Likes Received:
    87
    Location:
    US
    according to the Wiki article the needed elements are:
    N/P/K/Ca/Mg/S/B/Cl/Mn/Fe/Zn/Co/Mo/ni

    You have:
    N/P/K/*/Mg/S/B/*/Mn/Fe/Zn/Co/Mo/ni

    Magnesium sulfate is in the product you referenced and that takes care of the sulfur. You are actually short 2 elements Chlorine and Calcium. Calcium chloride will solve that but there are some additional items you need to be aware of:
    1. calcium chloride will react with your magnesium sulfate resulting in magnesium chloride (water soluble) and Calcium sulfate a solid that is barely soluble. Keep the calcium chloride separate from the other fertilizers don't mix them together in a bottle before use. Hydroponics web sites recommend 4 parts calcium to 1 part magnesium. that will result in Excess calcium chloride. after adding the other fertilizers wait to insure the fertilizer is thoroughly mixed with the aquarium water and then add a calcium chloride solution slowly. That will solve both problems. I only recently learned of this sulfate reaction that can result in sulfate, and calcium deficiencies in aquariums
    2. In theory adding calcium chloride to the tank will result in excess chlorine in the water. I have crushed see shells in my filter. That will react with any excess free chlorine release a little bit more calcium chloride which is safe.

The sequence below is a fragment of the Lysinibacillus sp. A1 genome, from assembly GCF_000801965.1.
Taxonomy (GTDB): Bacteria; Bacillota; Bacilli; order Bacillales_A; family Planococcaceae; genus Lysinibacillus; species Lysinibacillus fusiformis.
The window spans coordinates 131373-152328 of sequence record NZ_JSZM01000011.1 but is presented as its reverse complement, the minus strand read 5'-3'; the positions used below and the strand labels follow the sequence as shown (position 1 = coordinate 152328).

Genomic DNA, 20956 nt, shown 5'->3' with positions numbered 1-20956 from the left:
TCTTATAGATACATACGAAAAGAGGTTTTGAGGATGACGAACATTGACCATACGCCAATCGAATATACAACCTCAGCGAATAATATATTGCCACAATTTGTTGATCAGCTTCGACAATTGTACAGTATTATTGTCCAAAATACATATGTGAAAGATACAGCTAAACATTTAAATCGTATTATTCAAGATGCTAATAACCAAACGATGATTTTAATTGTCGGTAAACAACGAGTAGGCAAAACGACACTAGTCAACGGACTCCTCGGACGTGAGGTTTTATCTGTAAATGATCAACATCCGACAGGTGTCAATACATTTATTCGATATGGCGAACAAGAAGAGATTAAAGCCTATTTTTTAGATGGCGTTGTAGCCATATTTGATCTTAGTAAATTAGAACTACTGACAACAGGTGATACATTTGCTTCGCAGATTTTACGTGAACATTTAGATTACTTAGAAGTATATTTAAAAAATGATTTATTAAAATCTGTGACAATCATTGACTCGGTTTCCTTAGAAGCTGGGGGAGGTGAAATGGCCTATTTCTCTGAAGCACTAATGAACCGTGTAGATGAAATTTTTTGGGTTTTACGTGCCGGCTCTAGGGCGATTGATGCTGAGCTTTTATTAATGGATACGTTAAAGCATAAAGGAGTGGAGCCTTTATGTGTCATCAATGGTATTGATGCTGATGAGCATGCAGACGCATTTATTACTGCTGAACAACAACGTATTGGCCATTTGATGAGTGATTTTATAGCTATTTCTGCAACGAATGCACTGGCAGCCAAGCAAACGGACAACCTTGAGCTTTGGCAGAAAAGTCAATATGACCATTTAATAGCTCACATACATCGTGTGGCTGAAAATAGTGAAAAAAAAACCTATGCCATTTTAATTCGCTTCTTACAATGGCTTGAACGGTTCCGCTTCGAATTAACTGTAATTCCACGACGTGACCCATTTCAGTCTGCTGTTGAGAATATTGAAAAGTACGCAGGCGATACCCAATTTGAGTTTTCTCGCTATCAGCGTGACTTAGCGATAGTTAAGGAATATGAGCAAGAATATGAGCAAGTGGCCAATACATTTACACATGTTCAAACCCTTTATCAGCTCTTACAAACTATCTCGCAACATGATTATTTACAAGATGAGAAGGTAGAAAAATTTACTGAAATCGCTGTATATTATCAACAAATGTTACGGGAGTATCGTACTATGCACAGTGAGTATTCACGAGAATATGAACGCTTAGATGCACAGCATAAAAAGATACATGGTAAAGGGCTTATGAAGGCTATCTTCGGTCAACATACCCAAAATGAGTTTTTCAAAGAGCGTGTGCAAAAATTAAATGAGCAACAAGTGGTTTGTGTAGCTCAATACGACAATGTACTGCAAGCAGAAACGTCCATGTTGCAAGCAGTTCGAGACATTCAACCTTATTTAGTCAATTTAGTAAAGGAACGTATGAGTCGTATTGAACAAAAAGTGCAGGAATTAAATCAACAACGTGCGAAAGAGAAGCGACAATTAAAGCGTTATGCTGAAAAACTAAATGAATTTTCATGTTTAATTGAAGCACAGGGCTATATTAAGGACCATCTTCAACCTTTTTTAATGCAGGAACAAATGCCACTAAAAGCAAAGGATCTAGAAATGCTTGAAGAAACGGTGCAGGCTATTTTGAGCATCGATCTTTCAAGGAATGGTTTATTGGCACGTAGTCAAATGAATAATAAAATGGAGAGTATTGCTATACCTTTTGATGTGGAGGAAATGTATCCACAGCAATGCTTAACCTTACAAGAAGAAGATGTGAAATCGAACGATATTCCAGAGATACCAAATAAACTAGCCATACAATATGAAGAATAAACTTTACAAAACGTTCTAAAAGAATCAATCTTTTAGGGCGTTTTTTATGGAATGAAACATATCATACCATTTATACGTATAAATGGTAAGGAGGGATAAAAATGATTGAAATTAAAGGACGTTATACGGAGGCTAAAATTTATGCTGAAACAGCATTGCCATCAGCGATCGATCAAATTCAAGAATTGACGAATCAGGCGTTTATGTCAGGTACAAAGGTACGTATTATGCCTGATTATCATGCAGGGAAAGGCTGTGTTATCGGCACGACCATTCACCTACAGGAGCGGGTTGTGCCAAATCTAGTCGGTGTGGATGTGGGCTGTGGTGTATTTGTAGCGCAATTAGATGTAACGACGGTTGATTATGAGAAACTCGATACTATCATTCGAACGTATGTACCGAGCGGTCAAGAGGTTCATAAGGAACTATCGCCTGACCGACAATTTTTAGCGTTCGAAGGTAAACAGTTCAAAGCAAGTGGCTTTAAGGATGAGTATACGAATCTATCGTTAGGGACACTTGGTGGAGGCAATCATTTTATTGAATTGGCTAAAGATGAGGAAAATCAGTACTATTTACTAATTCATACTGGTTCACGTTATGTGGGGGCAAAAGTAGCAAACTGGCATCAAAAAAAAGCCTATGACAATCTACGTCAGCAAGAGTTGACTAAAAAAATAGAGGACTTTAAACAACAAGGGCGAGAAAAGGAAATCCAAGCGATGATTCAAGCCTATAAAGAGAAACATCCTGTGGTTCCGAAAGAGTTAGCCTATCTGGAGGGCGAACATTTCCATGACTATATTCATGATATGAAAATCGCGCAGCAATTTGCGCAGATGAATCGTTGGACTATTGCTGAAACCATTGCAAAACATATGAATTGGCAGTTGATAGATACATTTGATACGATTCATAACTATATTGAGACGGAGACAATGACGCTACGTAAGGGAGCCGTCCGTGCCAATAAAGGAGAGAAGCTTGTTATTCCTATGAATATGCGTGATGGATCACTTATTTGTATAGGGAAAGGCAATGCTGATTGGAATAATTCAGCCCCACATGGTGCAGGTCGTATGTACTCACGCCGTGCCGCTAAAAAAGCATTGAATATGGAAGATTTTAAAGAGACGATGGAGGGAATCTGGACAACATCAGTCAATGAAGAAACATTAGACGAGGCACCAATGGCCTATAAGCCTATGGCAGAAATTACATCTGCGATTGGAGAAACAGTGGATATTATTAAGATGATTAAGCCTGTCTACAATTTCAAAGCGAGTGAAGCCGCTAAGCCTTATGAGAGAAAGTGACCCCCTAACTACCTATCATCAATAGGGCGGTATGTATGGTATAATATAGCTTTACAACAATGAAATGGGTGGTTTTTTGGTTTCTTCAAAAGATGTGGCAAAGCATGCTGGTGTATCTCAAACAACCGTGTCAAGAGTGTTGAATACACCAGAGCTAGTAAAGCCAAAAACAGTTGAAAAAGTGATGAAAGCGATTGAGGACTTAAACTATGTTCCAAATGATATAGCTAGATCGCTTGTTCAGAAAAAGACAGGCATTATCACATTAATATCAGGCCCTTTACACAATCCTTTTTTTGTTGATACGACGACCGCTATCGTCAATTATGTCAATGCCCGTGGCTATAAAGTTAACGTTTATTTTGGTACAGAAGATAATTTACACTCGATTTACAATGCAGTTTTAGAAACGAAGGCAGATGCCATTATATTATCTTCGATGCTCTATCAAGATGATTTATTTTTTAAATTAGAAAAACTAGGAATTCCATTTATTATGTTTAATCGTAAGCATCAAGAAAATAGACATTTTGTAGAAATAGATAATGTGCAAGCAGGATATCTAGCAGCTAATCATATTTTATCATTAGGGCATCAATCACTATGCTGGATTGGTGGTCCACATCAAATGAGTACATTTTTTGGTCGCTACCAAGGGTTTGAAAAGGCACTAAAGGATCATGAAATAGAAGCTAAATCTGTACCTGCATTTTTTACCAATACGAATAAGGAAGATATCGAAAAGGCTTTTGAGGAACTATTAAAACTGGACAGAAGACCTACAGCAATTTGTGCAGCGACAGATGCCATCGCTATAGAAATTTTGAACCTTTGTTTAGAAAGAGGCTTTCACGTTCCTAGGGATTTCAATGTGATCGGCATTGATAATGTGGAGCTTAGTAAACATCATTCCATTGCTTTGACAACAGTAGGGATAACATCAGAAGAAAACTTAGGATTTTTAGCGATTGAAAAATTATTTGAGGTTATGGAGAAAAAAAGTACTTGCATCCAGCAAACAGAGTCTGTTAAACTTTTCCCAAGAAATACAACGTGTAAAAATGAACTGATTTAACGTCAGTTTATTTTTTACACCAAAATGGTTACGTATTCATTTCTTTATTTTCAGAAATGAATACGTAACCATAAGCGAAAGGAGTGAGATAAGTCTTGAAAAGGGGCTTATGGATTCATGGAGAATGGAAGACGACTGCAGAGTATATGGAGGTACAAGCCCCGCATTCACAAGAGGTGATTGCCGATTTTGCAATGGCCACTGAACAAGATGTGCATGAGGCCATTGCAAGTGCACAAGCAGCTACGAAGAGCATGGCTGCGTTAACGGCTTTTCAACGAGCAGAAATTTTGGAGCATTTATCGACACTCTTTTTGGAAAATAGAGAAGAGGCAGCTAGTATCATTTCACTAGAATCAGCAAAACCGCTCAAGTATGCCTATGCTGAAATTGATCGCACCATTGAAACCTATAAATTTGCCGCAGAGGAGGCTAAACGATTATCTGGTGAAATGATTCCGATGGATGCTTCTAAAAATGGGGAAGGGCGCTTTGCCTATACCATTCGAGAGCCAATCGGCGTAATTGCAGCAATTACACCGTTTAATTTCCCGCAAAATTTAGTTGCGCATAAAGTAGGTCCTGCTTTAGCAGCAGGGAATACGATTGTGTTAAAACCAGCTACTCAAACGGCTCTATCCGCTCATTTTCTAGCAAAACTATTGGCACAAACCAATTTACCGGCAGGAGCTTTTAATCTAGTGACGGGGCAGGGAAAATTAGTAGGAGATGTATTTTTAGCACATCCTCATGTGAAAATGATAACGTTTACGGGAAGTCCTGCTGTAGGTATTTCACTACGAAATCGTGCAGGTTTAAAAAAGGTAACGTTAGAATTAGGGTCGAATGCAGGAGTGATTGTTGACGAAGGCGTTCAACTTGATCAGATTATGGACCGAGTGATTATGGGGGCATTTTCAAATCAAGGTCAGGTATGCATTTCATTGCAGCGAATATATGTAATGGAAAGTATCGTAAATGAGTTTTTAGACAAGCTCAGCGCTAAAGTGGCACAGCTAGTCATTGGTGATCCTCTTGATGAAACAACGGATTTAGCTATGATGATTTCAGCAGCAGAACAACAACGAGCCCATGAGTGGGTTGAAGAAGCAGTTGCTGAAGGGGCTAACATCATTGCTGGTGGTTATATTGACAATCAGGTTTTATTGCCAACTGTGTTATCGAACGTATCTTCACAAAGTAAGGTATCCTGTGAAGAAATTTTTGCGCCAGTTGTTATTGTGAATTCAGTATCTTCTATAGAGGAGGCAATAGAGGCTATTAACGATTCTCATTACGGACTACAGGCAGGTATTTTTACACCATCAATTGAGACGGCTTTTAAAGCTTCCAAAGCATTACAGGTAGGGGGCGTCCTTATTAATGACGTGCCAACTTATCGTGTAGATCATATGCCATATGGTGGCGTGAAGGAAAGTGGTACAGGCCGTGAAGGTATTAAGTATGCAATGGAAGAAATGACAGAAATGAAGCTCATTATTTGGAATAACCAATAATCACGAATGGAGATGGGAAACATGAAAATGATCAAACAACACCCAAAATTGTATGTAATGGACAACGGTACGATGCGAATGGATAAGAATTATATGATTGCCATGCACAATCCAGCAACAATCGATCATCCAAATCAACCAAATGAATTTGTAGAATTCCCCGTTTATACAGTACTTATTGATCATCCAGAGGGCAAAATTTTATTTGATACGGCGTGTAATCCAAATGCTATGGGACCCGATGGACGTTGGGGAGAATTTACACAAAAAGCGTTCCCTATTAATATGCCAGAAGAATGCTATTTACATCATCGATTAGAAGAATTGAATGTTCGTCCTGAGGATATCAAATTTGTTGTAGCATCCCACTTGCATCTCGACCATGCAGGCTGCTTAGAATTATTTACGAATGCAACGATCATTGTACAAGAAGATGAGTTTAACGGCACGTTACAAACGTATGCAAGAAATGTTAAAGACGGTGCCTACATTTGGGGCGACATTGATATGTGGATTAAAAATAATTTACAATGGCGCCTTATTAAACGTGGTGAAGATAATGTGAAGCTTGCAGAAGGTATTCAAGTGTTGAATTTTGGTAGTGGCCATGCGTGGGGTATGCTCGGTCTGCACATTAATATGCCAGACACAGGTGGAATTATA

3. You are dosing KNO3. As the nitrogen gets used up excess potassium builds up and that generally result in a PH rise as the nitrogen gets consumed. You might have enough excess potassium to react with chlorine to form Potassium chloride which is also a fertilizer and will not affect ph. so you may not need crushed sea shells I use to consume the excess chlorine.
    4. Calcium nitrite is another possibility (one that i am considering myself). However like all other calcium salts with will react with magnesium sulfate. So like calcium chloride it must be added separately. To add the chlorine needed you can add table salt sodium chloride or potassium chloride. Note potassium sulfate (a common potassium fertilizer) will also react with calcium.
    5. Gh is a reading of magnesium and calcium salts together. calcium carbonate may or may not be actually present. 1.7 degrees or 24.0ppm is the equivalent calcium carbonate value. The 9.7 mg/l Ca is the real amount of calcium in the water and it may not be enough to after reacting with the magnesium sulfate you are adding.
    I have been suffering a 2nd bout of hair algae for some time. Since I discovered the calcium sulfate issue. I have since gone to a 4 to 1 ration of Ca/Mg and have kept them separate. It has only been a couple of weeks but the green spot algae on my class (which never bothered me) has declined but the hair has not yet changed. I am going to try reducing my lighting this week. I have no idea how long it will take to clear the algae. I have to assume that once you clear one issue you will find a second one.

    Note calcium chloride is readily available at some hardware stores but it is typically sold by the pound which is a lot for the small aquarium i have. Given your suppler has calcium nitrate that might be a better choice for your. I got my calcium chloride from: http://www.loudwolf.com/store/index.php?main_page=index&cPath=8
     

Share This Page